|Back to News|
Alternate Oscars, Overlooked and underappreciated films by Mike Coast
Author: Mike Coast
January 18th 2013 -
The Oscar nominations came out this last week and, as usual, the immediate conversation was about who had been snubbed. In a year as strong as 2012 and only five slots available in each category, it’s inevitable that someone will be left out in the cold. But amid the tumult another group of films and performances get lost. That is, those films who never had a shot at Oscar glory in the first place.
So here is a list of the films who won’t get the recognition they deserve during this awards season.The list is limited to one award per film, otherwise it would be the same three paragraphs over and over again.
Best Supporting Actor: Sam Rockwell - Seven Psychopaths
For some reason, this year seemed to be filled with even more great supporting performances than usual. In addition to the very worthy Oscar nominees, there was also Matthew McConaughey in pretty much everything he did, Tom Hardy in The Dark Knight Rises, and Michael Fassbender in Prometheus. And in any other year wouldn’t James Spader’s work in Lincoln be more recognized? This category, however, goes to Sam Rockwell’s unhinged performance in Seven Psychopaths. It would be impossible to go into why he’s so good without spoiling the movie, but Rockwell’s manic energy is enough to make Christopher Walken only the second weirdest person on the screen at any given moment. And Rockwell’s voiceover of the climactic but fictional gun battle is quite easily the highlight of the film and one of the funniest scenes of the year.
Best Supporting Actress: Sarah Gadon - Cosmopolis
This is a sort of “degree of difficulty” award. Cosmopolis is adapted from the novel of the same name by Don DeLillo, a notoriously difficult author. Despite his prestige and popularity, adaptations of his work are rare as they tend to be wordy and cerebral in a way that is hard to capture in a two hour film. DeLillo has rarely attempted to make his dialogue sound conversational or even realistic, providing yet another hurdle. It also doesn’t help that director David Cronenberg has never been known for coaxing natural, realistic performances either. Not all of the actors in the film are able to handle it and some scenes come off as being awkward and clunky to the casual viewer. That is why Sarah Gadon, a relative unknown, wins this award. She is able to make DeLillo’s dialogue sound crisp and meaningful while also maintaining the wide-eyed stare and porcelain beauty of the character. In a lesser actress’s hands it would have been a disaster, but Gadon strikes the right balance between intelligence and vapidity. If she’s not playing one of the scientists in the eventual adaptation of Ratner’s Star then the world is an unjust place.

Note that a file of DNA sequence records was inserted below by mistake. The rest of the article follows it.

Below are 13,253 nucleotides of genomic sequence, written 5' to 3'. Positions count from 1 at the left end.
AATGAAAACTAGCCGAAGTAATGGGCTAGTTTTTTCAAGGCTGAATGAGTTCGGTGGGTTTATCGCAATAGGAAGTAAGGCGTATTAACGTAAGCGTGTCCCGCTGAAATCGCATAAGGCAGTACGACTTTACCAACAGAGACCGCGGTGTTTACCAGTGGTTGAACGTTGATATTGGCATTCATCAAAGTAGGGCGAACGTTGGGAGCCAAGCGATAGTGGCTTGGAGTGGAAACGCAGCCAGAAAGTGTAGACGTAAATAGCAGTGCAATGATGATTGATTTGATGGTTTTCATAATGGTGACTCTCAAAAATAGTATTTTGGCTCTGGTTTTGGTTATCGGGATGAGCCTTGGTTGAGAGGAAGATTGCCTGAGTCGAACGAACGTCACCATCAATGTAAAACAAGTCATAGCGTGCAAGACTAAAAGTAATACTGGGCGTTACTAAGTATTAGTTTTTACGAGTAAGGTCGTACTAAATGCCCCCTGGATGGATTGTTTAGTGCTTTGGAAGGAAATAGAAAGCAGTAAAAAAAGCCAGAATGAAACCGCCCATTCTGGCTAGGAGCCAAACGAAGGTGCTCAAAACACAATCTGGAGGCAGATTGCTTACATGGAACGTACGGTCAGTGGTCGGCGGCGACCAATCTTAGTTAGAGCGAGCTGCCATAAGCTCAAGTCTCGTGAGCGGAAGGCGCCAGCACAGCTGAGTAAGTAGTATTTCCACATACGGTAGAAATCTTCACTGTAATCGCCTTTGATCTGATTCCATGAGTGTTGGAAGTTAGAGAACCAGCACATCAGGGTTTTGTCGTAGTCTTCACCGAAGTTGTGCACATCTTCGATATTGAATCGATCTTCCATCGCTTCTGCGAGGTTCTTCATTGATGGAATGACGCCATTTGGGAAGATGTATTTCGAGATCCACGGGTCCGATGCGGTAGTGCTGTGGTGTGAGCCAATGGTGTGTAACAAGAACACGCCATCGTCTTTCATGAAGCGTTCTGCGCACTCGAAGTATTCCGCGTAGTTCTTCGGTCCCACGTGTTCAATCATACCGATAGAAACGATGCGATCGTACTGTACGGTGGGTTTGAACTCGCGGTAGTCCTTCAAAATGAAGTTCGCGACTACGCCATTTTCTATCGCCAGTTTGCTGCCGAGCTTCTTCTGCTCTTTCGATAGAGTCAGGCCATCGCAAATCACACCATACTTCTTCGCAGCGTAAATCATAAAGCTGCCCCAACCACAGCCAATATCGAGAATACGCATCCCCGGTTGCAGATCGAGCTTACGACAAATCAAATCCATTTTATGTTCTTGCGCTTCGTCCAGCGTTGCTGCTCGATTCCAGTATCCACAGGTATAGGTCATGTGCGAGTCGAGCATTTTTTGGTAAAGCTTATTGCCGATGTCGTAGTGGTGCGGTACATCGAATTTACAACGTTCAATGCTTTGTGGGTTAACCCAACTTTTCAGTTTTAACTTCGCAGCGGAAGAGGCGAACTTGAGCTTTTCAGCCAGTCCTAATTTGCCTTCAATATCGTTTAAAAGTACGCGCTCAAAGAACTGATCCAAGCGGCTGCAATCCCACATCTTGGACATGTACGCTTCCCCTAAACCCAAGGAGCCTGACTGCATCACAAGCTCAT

Best Foreign Language Film: The Raid: Redemption
The Raid is one of the best action films of the past decade. But unlike the other hyper-violent “classics” of recent years like Rambo and Punisher: War Zone, The Raid is not looking back to the glory years of the 1980’s. Instead, it is more progressive in nature and could, in a way, be considered futuristic. This is what action movies will look like a decade from now: breakneck pace, unreal stunts, and sparing use of CGI. This may not be a movie that takes home Oscars, but it’s sure to be one of the most influential films to be released in 2012.
Best Documentary: Room 237
Room 237 remains officially unreleased in the US at the moment. But it made its way through the festival circuit and a handful of secret screenings were held. The film is essentially an in-depth look at Stanley Kubrick’s adaptation of The Shining while five off-screen voices posit theories about the actual meaning behind the film. The theories range from the ridiculous (Kubrick was making a film about the myth of the Minotaur) to the even more ridiculous (Kubrick was revealing his involvement in faking the moon landing through the film). Still, it’s a fascinating look at what makes up a film and why certain aspects are given more importance than others. If this ever actually comes out in any sort of wide release, it’s well worth a look.
Best Screenplay: Rian Johnson - Looper